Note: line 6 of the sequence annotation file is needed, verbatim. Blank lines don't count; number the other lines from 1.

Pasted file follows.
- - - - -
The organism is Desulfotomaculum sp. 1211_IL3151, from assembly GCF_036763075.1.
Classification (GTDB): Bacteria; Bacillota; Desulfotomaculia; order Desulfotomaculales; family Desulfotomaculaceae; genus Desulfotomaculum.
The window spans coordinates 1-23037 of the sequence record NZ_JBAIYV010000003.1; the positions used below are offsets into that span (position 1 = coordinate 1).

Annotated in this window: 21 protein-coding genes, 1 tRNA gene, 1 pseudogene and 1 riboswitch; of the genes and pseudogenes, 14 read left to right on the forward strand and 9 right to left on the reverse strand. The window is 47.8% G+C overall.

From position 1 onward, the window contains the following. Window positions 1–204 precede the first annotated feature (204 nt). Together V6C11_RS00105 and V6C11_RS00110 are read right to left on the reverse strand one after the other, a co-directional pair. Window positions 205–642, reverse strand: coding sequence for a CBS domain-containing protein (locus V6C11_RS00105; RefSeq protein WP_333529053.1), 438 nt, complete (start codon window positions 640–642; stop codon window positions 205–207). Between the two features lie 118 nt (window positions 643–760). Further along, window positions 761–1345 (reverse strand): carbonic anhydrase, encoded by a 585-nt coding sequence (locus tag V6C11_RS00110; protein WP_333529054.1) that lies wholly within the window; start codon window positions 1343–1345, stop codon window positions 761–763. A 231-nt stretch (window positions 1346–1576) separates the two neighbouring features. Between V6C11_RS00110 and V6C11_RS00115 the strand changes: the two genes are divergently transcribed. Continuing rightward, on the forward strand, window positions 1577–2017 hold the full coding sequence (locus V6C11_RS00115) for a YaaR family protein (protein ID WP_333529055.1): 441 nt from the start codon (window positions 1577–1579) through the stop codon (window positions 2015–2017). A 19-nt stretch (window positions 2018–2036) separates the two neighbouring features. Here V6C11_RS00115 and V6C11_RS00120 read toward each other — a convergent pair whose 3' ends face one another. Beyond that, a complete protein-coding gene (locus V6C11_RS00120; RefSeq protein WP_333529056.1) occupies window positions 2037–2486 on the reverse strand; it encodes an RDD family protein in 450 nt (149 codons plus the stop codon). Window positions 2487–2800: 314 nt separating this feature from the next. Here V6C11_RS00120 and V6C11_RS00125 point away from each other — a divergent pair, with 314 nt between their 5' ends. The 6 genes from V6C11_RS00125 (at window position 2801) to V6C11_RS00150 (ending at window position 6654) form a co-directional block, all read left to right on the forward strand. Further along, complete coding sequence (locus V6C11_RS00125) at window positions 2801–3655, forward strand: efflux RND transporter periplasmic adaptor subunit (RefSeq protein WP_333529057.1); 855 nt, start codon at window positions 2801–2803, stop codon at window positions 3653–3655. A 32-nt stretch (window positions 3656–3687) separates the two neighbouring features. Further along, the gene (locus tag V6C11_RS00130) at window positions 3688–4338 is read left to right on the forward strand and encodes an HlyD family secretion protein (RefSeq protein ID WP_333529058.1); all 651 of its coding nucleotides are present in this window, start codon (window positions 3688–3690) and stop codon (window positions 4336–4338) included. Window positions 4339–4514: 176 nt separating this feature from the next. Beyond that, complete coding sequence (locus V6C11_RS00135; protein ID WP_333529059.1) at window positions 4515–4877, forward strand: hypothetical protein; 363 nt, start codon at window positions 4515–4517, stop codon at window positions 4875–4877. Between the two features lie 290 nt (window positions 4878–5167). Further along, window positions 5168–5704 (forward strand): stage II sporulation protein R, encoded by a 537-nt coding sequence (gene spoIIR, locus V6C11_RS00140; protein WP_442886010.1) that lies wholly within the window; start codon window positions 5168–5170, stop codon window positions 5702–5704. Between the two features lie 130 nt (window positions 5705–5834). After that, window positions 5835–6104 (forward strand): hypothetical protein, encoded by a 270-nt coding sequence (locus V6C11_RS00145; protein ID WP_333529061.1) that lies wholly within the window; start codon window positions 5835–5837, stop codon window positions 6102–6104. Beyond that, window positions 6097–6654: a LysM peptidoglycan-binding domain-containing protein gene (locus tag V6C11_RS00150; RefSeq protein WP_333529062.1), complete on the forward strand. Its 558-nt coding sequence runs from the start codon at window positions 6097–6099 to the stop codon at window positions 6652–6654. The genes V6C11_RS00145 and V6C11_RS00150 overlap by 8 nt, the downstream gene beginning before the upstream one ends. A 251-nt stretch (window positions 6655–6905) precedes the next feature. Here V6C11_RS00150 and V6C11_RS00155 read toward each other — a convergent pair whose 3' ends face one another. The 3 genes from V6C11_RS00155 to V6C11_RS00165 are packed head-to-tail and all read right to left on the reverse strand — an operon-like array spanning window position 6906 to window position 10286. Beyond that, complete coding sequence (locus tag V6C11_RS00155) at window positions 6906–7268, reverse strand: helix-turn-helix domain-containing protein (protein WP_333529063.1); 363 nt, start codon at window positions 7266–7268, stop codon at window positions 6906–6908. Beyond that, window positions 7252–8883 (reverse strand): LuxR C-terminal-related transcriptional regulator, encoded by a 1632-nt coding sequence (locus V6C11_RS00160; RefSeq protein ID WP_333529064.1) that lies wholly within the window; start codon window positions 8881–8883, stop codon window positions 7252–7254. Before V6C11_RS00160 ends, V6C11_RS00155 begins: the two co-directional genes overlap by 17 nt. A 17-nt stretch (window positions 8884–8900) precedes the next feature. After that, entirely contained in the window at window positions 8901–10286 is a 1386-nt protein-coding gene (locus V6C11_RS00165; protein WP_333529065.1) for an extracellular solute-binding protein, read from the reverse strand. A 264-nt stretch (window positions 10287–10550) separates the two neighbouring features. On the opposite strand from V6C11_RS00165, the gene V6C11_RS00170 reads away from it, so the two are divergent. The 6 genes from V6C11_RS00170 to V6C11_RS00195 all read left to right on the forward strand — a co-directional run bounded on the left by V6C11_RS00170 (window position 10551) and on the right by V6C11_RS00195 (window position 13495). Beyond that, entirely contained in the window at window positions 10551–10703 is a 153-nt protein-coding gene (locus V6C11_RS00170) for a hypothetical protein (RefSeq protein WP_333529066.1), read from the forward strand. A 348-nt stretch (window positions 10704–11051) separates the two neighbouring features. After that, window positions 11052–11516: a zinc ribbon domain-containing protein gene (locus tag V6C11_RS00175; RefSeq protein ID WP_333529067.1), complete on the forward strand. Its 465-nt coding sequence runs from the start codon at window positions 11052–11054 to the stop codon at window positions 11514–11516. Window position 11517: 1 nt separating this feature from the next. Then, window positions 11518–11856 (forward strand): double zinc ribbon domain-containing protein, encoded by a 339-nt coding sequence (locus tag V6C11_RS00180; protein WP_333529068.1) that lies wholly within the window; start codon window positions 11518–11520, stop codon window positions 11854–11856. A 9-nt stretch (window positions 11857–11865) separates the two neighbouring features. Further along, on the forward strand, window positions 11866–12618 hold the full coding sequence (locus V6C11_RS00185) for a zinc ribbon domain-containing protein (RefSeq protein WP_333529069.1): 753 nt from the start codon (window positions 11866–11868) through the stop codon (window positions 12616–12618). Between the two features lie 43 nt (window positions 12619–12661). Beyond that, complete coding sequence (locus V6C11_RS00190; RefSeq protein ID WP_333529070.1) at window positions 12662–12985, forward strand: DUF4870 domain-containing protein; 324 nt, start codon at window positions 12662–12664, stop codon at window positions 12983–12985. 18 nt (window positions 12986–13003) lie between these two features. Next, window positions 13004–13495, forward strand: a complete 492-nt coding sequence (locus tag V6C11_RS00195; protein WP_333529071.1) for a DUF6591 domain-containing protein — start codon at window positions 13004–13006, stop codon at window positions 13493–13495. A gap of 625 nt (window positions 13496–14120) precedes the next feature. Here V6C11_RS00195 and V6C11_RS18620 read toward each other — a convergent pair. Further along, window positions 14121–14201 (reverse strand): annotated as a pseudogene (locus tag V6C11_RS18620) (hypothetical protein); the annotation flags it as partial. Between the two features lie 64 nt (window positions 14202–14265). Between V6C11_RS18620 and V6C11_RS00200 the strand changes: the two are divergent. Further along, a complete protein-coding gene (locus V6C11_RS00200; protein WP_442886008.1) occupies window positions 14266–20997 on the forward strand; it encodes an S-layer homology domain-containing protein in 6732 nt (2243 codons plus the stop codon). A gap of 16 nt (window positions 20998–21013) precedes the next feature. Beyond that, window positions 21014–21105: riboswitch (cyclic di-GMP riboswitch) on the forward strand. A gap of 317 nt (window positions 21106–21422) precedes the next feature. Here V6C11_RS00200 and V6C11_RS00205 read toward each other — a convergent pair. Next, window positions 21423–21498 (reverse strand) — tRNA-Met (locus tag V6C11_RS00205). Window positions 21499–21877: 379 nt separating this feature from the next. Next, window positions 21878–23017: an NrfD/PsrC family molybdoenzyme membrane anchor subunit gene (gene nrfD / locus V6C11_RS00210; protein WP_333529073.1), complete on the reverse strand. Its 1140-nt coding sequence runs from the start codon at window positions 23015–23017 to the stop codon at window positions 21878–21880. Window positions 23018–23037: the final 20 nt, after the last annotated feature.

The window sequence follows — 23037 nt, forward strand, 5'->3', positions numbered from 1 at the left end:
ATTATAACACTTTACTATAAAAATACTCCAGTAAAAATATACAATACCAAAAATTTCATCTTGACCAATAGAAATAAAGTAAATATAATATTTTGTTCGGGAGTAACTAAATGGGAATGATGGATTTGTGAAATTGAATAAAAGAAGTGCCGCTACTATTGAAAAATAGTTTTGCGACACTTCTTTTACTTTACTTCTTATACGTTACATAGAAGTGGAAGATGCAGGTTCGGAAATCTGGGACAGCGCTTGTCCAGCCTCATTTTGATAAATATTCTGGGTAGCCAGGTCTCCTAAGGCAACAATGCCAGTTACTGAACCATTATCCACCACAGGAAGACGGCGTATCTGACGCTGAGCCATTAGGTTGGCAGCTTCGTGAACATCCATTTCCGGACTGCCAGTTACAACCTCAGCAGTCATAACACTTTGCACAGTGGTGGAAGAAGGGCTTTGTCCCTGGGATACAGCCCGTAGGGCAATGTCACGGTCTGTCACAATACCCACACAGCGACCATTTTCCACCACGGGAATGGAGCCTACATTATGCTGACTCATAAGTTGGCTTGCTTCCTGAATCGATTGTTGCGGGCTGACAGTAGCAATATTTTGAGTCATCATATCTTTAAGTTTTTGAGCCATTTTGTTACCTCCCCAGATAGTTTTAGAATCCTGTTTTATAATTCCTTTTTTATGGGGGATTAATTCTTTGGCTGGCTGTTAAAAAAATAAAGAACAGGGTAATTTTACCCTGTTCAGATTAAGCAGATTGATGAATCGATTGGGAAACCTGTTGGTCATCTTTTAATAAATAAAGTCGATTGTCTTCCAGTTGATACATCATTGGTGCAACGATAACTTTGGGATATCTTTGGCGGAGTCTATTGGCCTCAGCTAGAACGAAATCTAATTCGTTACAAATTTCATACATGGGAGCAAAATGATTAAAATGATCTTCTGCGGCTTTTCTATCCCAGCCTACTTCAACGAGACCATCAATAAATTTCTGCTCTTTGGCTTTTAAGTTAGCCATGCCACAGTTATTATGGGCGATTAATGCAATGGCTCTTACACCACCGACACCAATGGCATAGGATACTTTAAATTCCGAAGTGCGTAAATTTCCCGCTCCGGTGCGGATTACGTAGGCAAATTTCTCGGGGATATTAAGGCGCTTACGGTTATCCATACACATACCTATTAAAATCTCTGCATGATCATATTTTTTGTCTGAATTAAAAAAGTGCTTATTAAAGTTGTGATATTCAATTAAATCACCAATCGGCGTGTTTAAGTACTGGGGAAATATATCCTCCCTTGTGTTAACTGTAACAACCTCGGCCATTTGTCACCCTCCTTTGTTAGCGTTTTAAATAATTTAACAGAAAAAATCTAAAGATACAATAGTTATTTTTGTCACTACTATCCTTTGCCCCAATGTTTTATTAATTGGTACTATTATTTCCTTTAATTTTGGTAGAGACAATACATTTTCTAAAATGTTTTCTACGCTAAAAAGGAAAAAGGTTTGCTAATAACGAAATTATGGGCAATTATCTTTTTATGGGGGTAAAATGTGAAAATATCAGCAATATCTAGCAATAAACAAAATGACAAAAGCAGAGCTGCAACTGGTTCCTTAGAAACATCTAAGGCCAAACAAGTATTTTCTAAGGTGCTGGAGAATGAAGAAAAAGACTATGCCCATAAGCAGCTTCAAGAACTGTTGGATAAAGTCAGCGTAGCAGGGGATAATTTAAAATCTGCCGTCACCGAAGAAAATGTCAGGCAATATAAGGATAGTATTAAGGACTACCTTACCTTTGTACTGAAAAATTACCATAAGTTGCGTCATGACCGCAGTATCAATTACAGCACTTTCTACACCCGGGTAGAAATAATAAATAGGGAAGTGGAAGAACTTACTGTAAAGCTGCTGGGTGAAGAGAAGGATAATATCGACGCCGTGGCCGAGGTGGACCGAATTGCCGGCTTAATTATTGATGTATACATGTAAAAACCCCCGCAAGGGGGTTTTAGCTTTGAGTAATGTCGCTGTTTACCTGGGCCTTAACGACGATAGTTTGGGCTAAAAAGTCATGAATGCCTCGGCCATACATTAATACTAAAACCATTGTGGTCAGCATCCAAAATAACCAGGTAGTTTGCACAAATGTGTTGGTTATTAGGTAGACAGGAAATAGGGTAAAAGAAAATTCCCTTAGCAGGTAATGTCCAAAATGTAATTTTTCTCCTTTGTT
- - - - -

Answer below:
The window sequence follows — 23037 nt, forward strand, 5'->3', positions numbered from 1 at the left end: